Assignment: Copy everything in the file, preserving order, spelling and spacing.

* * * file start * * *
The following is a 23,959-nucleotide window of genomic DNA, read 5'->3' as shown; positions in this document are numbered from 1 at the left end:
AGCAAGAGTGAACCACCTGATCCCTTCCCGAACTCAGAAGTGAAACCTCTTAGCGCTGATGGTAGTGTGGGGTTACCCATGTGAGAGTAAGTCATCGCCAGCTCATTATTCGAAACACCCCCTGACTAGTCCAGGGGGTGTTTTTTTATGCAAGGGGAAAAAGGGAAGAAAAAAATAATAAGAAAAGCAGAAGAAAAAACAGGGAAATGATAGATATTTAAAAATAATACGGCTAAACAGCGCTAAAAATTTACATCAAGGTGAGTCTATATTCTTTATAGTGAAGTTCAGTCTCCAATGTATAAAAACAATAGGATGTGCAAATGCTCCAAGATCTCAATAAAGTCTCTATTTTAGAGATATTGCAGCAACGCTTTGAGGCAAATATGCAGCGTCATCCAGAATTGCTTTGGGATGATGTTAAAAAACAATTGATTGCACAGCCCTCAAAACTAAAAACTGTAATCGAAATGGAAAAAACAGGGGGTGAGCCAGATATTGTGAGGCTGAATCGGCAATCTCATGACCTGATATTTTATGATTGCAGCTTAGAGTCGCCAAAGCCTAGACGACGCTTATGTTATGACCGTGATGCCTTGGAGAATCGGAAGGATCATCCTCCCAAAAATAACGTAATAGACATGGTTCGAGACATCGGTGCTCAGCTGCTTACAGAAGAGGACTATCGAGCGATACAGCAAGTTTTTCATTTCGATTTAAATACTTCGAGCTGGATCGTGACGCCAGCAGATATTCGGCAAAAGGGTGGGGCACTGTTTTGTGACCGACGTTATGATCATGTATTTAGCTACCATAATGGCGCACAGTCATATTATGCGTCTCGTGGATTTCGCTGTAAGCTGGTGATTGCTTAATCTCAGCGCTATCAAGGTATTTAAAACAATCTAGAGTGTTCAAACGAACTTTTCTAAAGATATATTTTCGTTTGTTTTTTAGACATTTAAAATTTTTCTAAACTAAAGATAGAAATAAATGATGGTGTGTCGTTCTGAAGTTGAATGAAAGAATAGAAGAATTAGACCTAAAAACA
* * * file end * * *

The following is a 23,959-nucleotide window of genomic DNA, read 5'->3' as shown; positions in this document are numbered from 1 at the left end:
AGCAAGAGTGAACCACCTGATCCCTTCCCGAACTCAGAAGTGAAACCTCTTAGCGCTGATGGTAGTGTGGGGTTACCCATGTGAGAGTAAGTCATCGCCAGCTCATTATTCGAAACACCCCCTGACTAGTCCAGGGGGTGTTTTTTTATGCAAGGGGAAAAAGGGAAGAAAAAAATAATAAGAAAAGCAGAAGAAAAAACAGGGAAATGATAGATATTTAAAAATAATACGGCTAAACAGCGCTAAAAATTTACATCAAGGTGAGTCTATATTCTTTATAGTGAAGTTCAGTCTCCAATGTATAAAAACAATAGGATGTGCAAATGCTCCAAGATCTCAATAAAGTCTCTATTTTAGAGATATTGCAGCAACGCTTTGAGGCAAATATGCAGCGTCATCCAGAATTGCTTTGGGATGATGTTAAAAAACAATTGATTGCACAGCCCTCAAAACTAAAAACTGTAATCGAAATGGAAAAAACAGGGGGTGAGCCAGATATTGTGAGGCTGAATCGGCAATCTCATGACCTGATATTTTATGATTGCAGCTTAGAGTCGCCAAAGCCTAGACGACGCTTATGTTATGACCGTGATGCCTTGGAGAATCGGAAGGATCATCCTCCCAAAAATAACGTAATAGACATGGTTCGAGACATCGGTGCTCAGCTGCTTACAGAAGAGGACTATCGAGCGATACAGCAAGTTTTTCATTTCGATTTAAATACTTCGAGCTGGATCGTGACGCCAGCAGATATTCGGCAAAAGGGTGGGGCACTGTTTTGTGACCGACGTTATGATCATGTATTTAGCTACCATAATGGCGCACAGTCATATTATGCGTCTCGTGGATTTCGCTGTAAGCTGGTGATTGCTTAATCTCAGCGCTATCAAGGTATTTAAAACAATCTAGAGTGTTCAAACGAACTTTTCTAAAGATATATTTTCGTTTGTTTTTTAGACATTTAAAATTTTTCTAAACTAAAGATAGAAATAAATGATGGTGTGTCGTTCTGAAGTTGAATGAAAGAATAGAAGAATTAGACCTAAAAACA